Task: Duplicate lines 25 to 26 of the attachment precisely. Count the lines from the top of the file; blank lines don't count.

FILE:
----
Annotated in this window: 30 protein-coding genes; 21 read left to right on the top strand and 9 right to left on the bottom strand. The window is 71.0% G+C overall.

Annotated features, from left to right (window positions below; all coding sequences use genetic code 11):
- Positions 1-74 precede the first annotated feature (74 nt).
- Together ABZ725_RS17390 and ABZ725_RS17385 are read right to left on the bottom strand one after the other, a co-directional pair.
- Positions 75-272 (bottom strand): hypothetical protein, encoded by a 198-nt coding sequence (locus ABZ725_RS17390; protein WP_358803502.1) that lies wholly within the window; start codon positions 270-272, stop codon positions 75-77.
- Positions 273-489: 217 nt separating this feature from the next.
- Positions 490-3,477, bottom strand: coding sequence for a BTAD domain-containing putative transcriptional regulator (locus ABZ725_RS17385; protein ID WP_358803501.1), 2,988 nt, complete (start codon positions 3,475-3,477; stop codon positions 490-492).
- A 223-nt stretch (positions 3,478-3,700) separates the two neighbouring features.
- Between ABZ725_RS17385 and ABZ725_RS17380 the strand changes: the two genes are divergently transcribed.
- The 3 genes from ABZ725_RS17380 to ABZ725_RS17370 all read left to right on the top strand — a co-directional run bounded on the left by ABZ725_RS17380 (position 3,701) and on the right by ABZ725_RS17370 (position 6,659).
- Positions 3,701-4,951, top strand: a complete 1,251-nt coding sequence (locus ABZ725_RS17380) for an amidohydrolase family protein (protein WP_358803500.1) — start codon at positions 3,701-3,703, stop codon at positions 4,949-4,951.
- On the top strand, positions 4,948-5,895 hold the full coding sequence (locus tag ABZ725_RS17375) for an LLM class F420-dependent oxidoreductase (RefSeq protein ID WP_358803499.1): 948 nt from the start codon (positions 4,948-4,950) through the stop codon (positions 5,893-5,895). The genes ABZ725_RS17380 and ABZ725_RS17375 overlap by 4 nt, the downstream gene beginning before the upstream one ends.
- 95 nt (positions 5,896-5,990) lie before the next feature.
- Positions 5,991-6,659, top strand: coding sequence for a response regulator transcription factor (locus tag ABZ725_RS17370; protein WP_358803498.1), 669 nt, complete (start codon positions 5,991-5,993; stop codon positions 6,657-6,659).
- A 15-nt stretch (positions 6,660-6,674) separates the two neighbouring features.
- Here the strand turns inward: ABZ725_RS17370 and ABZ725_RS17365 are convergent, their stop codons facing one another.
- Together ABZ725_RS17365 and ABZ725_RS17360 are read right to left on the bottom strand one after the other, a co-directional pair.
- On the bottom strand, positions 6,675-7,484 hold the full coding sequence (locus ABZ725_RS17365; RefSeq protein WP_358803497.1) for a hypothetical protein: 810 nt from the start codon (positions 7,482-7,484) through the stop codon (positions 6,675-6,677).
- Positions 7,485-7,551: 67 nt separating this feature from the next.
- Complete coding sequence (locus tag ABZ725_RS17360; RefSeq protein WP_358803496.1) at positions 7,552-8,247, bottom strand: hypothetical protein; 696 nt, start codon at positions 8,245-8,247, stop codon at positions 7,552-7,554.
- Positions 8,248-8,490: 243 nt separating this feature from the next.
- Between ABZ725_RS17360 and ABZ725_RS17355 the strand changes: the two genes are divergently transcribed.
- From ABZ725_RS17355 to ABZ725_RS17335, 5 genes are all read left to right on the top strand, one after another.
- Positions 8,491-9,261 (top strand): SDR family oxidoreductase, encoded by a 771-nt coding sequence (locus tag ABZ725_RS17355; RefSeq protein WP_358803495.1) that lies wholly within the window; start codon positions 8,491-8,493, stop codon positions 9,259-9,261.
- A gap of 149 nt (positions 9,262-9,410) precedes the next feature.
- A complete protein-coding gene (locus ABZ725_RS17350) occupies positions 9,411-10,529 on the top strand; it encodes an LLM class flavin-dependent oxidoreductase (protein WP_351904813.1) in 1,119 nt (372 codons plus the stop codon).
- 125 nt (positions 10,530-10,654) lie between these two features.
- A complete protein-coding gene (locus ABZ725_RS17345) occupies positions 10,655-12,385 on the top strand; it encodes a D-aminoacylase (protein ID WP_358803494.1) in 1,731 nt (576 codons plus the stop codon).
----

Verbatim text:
- A gap of 149 nt (positions 9,262-9,410) precedes the next feature.
- A complete protein-coding gene (locus ABZ725_RS17350) occupies positions 9,411-10,529 on the top strand; it encodes an LLM class flavin-dependent oxidoreductase (protein WP_351904813.1) in 1,119 nt (372 codons plus the stop codon).